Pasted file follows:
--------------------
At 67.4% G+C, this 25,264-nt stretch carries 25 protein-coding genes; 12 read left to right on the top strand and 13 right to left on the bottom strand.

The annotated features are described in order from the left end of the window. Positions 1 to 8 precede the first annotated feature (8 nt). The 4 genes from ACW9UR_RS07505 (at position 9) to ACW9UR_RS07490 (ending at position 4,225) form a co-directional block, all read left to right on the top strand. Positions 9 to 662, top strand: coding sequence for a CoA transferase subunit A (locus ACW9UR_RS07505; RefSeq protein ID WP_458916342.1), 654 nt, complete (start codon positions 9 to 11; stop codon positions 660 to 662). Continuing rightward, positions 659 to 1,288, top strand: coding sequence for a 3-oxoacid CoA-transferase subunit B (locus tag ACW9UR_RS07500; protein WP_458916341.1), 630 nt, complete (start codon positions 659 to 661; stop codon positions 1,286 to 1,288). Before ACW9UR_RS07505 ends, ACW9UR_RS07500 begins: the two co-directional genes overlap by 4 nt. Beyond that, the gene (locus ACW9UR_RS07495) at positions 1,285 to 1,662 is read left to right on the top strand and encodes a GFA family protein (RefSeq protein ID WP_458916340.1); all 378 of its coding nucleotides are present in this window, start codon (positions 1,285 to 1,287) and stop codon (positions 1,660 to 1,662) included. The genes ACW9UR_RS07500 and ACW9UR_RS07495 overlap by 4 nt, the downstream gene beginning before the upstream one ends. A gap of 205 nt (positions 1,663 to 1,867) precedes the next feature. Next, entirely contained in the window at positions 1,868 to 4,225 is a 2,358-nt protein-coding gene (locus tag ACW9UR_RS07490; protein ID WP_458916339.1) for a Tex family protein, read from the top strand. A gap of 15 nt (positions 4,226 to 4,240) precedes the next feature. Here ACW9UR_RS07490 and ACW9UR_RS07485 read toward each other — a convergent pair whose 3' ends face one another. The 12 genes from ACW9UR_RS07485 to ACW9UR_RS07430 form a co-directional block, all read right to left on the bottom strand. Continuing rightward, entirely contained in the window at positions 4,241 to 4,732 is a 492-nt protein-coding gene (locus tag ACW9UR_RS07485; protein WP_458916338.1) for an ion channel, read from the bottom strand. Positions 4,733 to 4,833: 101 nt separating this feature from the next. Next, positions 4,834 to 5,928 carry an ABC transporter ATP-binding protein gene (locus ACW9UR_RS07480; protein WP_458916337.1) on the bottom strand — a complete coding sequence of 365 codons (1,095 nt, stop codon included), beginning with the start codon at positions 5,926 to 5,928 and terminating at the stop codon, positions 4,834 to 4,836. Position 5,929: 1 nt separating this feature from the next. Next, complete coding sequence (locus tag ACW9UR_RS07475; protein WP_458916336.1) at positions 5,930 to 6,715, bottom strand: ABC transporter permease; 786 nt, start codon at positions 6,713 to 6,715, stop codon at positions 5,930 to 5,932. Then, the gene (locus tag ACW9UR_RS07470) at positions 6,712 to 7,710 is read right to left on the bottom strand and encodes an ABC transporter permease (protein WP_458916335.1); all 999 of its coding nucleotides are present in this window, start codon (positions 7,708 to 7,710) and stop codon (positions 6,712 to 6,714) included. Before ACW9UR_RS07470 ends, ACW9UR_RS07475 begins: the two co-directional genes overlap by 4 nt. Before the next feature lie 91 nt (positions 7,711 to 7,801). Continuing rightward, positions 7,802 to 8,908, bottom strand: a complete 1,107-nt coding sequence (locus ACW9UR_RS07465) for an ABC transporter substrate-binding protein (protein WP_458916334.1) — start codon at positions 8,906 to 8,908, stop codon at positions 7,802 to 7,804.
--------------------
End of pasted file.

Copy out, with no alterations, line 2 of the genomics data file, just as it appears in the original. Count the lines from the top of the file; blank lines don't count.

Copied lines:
The annotated features are described in order from the left end of the window. Positions 1 to 8 precede the first annotated feature (8 nt). The 4 genes from ACW9UR_RS07505 (at position 9) to ACW9UR_RS07490 (ending at position 4,225) form a co-directional block, all read left to right on the top strand. Positions 9 to 662, top strand: coding sequence for a CoA transferase subunit A (locus ACW9UR_RS07505; RefSeq protein ID WP_458916342.1), 654 nt, complete (start codon positions 9 to 11; stop codon positions 660 to 662). Continuing rightward, positions 659 to 1,288, top strand: coding sequence for a 3-oxoacid CoA-transferase subunit B (locus tag ACW9UR_RS07500; protein WP_458916341.1), 630 nt, complete (start codon positions 659 to 661; stop codon positions 1,286 to 1,288). Before ACW9UR_RS07505 ends, ACW9UR_RS07500 begins: the two co-directional genes overlap by 4 nt. Beyond that, the gene (locus ACW9UR_RS07495) at positions 1,285 to 1,662 is read left to right on the top strand and encodes a GFA family protein (RefSeq protein ID WP_458916340.1); all 378 of its coding nucleotides are present in this window, start codon (positions 1,285 to 1,287) and stop codon (positions 1,660 to 1,662) included. The genes ACW9UR_RS07500 and ACW9UR_RS07495 overlap by 4 nt, the downstream gene beginning before the upstream one ends. A gap of 205 nt (positions 1,663 to 1,867) precedes the next feature. Next, entirely contained in the window at positions 1,868 to 4,225 is a 2,358-nt protein-coding gene (locus tag ACW9UR_RS07490; protein ID WP_458916339.1) for a Tex family protein, read from the top strand. A gap of 15 nt (positions 4,226 to 4,240) precedes the next feature. Here ACW9UR_RS07490 and ACW9UR_RS07485 read toward each other — a convergent pair whose 3' ends face one another. The 12 genes from ACW9UR_RS07485 to ACW9UR_RS07430 form a co-directional block, all read right to left on the bottom strand. Continuing rightward, entirely contained in the window at positions 4,241 to 4,732 is a 492-nt protein-coding gene (locus tag ACW9UR_RS07485; protein WP_458916338.1) for an ion channel, read from the bottom strand. Positions 4,733 to 4,833: 101 nt separating this feature from the next. Next, positions 4,834 to 5,928 carry an ABC transporter ATP-binding protein gene (locus ACW9UR_RS07480; protein WP_458916337.1) on the bottom strand — a complete coding sequence of 365 codons (1,095 nt, stop codon included), beginning with the start codon at positions 5,926 to 5,928 and terminating at the stop codon, positions 4,834 to 4,836. Position 5,929: 1 nt separating this feature from the next. Next, complete coding sequence (locus tag ACW9UR_RS07475; protein WP_458916336.1) at positions 5,930 to 6,715, bottom strand: ABC transporter permease; 786 nt, start codon at positions 6,713 to 6,715, stop codon at positions 5,930 to 5,932. Then, the gene (locus tag ACW9UR_RS07470) at positions 6,712 to 7,710 is read right to left on the bottom strand and encodes an ABC transporter permease (protein WP_458916335.1); all 999 of its coding nucleotides are present in this window, start codon (positions 7,708 to 7,710) and stop codon (positions 6,712 to 6,714) included. Before ACW9UR_RS07470 ends, ACW9UR_RS07475 begins: the two co-directional genes overlap by 4 nt. Before the next feature lie 91 nt (positions 7,711 to 7,801). Continuing rightward, positions 7,802 to 8,908, bottom strand: a complete 1,107-nt coding sequence (locus ACW9UR_RS07465) for an ABC transporter substrate-binding protein (protein WP_458916334.1) — start codon at positions 8,906 to 8,908, stop codon at positions 7,802 to 7,804.